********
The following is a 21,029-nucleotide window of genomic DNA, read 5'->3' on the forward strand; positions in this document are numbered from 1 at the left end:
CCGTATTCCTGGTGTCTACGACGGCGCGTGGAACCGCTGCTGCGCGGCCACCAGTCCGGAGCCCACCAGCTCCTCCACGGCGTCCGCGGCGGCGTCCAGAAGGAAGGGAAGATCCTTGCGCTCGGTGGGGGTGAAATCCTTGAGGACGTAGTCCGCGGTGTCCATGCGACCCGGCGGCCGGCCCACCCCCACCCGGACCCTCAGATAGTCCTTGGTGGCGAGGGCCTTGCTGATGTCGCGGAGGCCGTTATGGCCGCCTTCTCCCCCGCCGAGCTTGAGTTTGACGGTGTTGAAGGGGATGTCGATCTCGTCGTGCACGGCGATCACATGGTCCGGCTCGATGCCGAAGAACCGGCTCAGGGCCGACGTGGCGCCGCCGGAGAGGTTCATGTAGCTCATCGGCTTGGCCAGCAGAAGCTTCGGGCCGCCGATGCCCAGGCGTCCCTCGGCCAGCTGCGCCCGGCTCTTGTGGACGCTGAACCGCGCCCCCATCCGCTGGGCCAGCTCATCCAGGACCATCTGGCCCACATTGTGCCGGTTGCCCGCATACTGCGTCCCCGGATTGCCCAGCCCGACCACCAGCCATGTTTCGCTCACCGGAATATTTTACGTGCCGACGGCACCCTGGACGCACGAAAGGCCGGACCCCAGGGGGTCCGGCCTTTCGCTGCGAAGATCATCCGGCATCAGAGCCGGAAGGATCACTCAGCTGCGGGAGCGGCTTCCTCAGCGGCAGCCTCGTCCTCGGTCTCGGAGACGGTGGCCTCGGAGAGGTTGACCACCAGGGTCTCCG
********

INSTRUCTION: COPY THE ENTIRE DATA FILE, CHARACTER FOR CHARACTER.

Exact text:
The following is a 21,029-nucleotide window of genomic DNA, read 5'->3' on the forward strand; positions in this document are numbered from 1 at the left end:
CCGTATTCCTGGTGTCTACGACGGCGCGTGGAACCGCTGCTGCGCGGCCACCAGTCCGGAGCCCACCAGCTCCTCCACGGCGTCCGCGGCGGCGTCCAGAAGGAAGGGAAGATCCTTGCGCTCGGTGGGGGTGAAATCCTTGAGGACGTAGTCCGCGGTGTCCATGCGACCCGGCGGCCGGCCCACCCCCACCCGGACCCTCAGATAGTCCTTGGTGGCGAGGGCCTTGCTGATGTCGCGGAGGCCGTTATGGCCGCCTTCTCCCCCGCCGAGCTTGAGTTTGACGGTGTTGAAGGGGATGTCGATCTCGTCGTGCACGGCGATCACATGGTCCGGCTCGATGCCGAAGAACCGGCTCAGGGCCGACGTGGCGCCGCCGGAGAGGTTCATGTAGCTCATCGGCTTGGCCAGCAGAAGCTTCGGGCCGCCGATGCCCAGGCGTCCCTCGGCCAGCTGCGCCCGGCTCTTGTGGACGCTGAACCGCGCCCCCATCCGCTGGGCCAGCTCATCCAGGACCATCTGGCCCACATTGTGCCGGTTGCCCGCATACTGCGTCCCCGGATTGCCCAGCCCGACCACCAGCCATGTTTCGCTCACCGGAATATTTTACGTGCCGACGGCACCCTGGACGCACGAAAGGCCGGACCCCAGGGGGTCCGGCCTTTCGCTGCGAAGATCATCCGGCATCAGAGCCGGAAGGATCACTCAGCTGCGGGAGCGGCTTCCTCAGCGGCAGCCTCGTCCTCGGTCTCGGAGACGGTGGCCTCGGAGAGGTTGACCACCAGGGTCTCCG